How a Javanese King Defeated One of the Most Powerful Rulers of the Mongolian Empire
Raden Wijaya (known also as Nararya Sangramawijaya) was the founder of the Majapahit Empire. Apart from being remembered as the man who established the Majapahit Empire, Raden Wijaya is also known for his victory (through cunning and deceit) over a Mongol expeditionary force sent by the Yuan Dynasty of China to the island of Java. After Raden Wijaya defeated the powerful army of Kublai Khan in an unexpected way he secured his footing as a strong ruler.
Naming an Empire
The Majapahit Empire was founded in 1293/1294 AD, with the ascension of its first king, Raden Wijaya, to the throne. As the ruler of this empire, he was known by his royal title as Kertarajasa Jayawardhana. The heart of the empire was located on the Indonesian island of Java, specifically in its eastern part. There is a story concerning how this maritime empire got its name.
In this tale, Raden Wijaya’s men, following their victory over the Yuan forces, were clearing the land, when they came across a bitter fruit called maja. In the Indonesian language, the word of ‘bitter’ is pahit, and the combination of this adjective, pahit, and the name of the fruit, maja, gave rise to the name Majapahit. This name can be used interchangeably with Wilwatikta, wilwa being another name for the fruit, whilst tikta is another word for bitter.
Location of the Majapahit Empire. ( CC BY-SA 3.0 )
Prior to Raden Wijaya’s rise to power, the dominant power on the island of Java was the Kingdom of Singhasari. In 1268, Kertanagara became the new ruler of Singhasari. It was during his reign, in 1289, that a demand for tribute was sent by Kublai Khan to the king. This demand was refused, and the messenger was humiliated, prompting the Yuan Dynasty to launch a punitive expedition against the kingdom.
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A painting of Shizu, better known as Kublai Khan ( Public Domain )
Defeating Kublai Khan’s Forces
Kublai Khan’s forces only arrived in Java in 1292, and by that time changes had happened in the kingdom. Prior to the arrival of the Yuan expedition, a rebellion had broken out in Singhasari, which was led by Jayakatwang of Kendiri, a vassal of Kertanagara. Although Kertanagara tried to put down the rebellion, he was killed in battle, and Jayaakatwang established the Kediri Kingdom. One of the survivors of the Sighasari royal family was Raden, who fled to Madura, where he planned to establish a new kingdom.
Location of Madura island in East Java, Indonesia. ( CC BY-SA 3.0 )
It was the representatives of Raden Wijaya who met the expedition force, who told the commanders about the rebellion against, and the death of Kertanagara. An alliance was formed between Raden Wijaya and the Yuan forces, as they regarded Jayakatwang as the common enemy. In return for their military assistance against Jayakatwang, Raden Wijaya promised to pay tribute to the Yuan emperor.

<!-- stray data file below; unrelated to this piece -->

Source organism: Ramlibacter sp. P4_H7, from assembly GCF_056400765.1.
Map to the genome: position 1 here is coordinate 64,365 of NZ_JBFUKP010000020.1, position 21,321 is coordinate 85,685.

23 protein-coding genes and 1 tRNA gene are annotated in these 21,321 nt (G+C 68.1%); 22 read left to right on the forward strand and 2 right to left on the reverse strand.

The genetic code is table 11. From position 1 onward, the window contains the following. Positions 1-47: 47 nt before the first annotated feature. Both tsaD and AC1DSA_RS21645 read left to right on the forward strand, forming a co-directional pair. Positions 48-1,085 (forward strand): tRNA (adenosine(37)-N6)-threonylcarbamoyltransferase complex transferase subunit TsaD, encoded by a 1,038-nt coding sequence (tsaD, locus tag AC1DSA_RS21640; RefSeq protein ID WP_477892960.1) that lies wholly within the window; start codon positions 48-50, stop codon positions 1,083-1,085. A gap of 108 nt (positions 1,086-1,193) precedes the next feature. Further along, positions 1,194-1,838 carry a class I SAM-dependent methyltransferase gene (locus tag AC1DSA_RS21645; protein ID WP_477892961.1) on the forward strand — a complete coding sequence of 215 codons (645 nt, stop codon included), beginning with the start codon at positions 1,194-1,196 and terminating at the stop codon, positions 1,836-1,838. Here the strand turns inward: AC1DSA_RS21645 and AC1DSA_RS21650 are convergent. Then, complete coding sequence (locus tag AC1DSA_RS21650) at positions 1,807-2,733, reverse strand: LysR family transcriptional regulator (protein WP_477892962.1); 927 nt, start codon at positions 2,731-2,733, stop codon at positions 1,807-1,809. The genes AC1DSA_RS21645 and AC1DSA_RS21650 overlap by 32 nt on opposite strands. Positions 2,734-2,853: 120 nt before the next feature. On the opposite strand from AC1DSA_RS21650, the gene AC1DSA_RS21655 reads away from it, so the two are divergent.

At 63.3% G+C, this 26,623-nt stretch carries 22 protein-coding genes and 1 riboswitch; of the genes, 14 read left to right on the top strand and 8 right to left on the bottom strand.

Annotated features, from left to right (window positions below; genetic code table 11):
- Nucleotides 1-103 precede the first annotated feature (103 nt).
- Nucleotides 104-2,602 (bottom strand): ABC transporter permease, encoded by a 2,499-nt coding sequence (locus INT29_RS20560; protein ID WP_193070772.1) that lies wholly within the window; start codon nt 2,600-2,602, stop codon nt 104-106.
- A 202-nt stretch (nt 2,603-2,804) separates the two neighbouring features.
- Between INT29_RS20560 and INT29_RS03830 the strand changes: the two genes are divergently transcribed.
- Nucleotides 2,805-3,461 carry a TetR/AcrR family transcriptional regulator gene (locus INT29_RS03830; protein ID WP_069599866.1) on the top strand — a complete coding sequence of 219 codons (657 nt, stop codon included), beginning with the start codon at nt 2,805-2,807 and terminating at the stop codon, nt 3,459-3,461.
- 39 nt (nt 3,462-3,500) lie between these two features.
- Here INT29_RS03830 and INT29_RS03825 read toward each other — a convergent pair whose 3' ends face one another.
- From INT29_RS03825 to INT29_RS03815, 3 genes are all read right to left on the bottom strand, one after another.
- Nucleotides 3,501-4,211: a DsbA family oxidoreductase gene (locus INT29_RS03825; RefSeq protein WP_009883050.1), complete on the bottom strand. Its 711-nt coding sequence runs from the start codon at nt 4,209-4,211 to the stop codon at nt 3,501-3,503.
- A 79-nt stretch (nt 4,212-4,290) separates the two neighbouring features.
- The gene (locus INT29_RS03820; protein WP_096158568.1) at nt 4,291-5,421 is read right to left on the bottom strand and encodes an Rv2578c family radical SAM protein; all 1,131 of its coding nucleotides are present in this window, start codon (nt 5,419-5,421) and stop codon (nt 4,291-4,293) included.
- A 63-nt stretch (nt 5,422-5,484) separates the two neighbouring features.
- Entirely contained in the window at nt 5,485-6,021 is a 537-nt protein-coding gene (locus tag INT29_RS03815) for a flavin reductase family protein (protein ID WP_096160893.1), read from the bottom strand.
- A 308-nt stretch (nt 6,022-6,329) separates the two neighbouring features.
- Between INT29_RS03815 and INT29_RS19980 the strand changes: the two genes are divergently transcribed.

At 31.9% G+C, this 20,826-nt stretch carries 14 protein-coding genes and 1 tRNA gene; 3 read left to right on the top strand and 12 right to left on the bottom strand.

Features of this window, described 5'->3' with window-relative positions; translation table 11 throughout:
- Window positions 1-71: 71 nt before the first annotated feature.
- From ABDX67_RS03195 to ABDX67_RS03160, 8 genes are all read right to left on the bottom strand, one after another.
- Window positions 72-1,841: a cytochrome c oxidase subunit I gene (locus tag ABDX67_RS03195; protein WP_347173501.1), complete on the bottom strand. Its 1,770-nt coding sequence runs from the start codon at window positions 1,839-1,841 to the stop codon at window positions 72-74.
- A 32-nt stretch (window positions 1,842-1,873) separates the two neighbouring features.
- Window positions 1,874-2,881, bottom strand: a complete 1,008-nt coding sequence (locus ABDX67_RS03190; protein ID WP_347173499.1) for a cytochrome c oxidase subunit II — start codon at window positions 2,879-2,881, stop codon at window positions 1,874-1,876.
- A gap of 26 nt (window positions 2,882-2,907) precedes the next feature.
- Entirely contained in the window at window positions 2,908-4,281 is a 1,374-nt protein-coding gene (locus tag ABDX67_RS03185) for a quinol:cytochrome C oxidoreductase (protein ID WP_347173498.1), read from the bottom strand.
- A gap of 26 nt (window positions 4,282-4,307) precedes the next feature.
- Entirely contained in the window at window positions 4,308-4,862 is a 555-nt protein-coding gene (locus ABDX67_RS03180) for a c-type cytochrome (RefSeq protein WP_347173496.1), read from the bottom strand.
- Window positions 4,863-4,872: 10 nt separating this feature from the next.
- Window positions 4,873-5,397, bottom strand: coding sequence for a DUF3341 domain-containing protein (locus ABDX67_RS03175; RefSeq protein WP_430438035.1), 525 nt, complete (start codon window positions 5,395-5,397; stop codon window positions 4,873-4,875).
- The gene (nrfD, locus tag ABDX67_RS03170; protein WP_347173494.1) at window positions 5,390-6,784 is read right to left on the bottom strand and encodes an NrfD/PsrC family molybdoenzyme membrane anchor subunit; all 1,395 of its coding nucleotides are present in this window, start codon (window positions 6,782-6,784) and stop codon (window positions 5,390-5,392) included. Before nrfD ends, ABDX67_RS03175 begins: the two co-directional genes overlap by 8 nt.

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Thus, in 1293, a campaign was launched against the Kediri capital, during which 5000 Kediri lives were recorded to have been lost, and Jayakatwang himself surrendered. Raden Wijaya then took leave of his new allies to return home, supposedly to prepare the tribute for them to take back to China.
Instead, Raden Wijaya mobilized his troops, and launched a surprise attack against the expedition force whilst they were celebrating their victory. Taken by surprise, many of the soldiers were killed, and the rest fled back to their ships. Having been weakened and demoralized even before arriving in Java, the expedition force was in no shape to launch a counter-attack, and sailed back to China.
Janggala and Panjalu (Kediri) kingdom, later unified as Kediri kingdom. ( CC BY-SA 3.0 )
A New King
Raden Wijaya was then crowned as king and he established the Majapahit Empire. In order to strengthen his position on the throne, he married four of Kertanagara’s daughters, Shri Parameshwari Dyah Dewi Tribhuwaneshwari, Shri Mahadewi Dyah Dewi Narendraduhita, Shri Jayendradewi Dyah Dewi Prajnaparamita and Shri Rajendradewi Dyah Dewi Gayatri.
During his reign, a number of rebellions broke out, though Raden Wijaya was successful in putting them down, hence preserving the fledgling Majapahit Empire. Raden Wijaya died in 1309, and was succeeded by Jayanagara, who was his son with Shri Parameshwari Dyah Dewi Tribhuwaneshwari.
The statue of Parvati as mortuary deified portrayal of Tribhuwanottunggadewi. ( CC BY-SA 3.0 )
Featured image: A statue of Harihara, the half Shiva, half Vishnu god. The statue is a mortuary deified portrayal of Raden Wijaya. Photo source: ( CC BY-SA 3.0 )
By Wu Mingren
Bade, D., 2013. Of Palm Wine, Women and War: The Mongolian Naval Expedition to Java in the 13th Century. Singapore: ISEAS Publishing.
Memory of Majapahit, 2007. Raden Wijaya. [Online]
Available at: http://www.eastjava.com/books/majapahit/html/wijaya.html
Sedyawati, E., 2004. Majapahit (1293-ca. 1520s). In: O. K. Gin, ed. Southeast Asia: A Historical Encyclopedia, from Angkor Wat to East Timor. Santa Barbara, Calif.: ABC-CLIO, pp. 822-824.
Sejarah Negara.com, 2015. Sejarah Raden Wijaya pendiri Kerajaan Majapahit. [Online]
Available at: http://www.sejarah-negara.com/sejarah-raden-wijaya-pendiri-kerajaan-majapahit/
singosari.info, 2017. Raden Wijaya and the foundation of Majapahit. [Online]
Available at: http://singosari.info/en/node/1226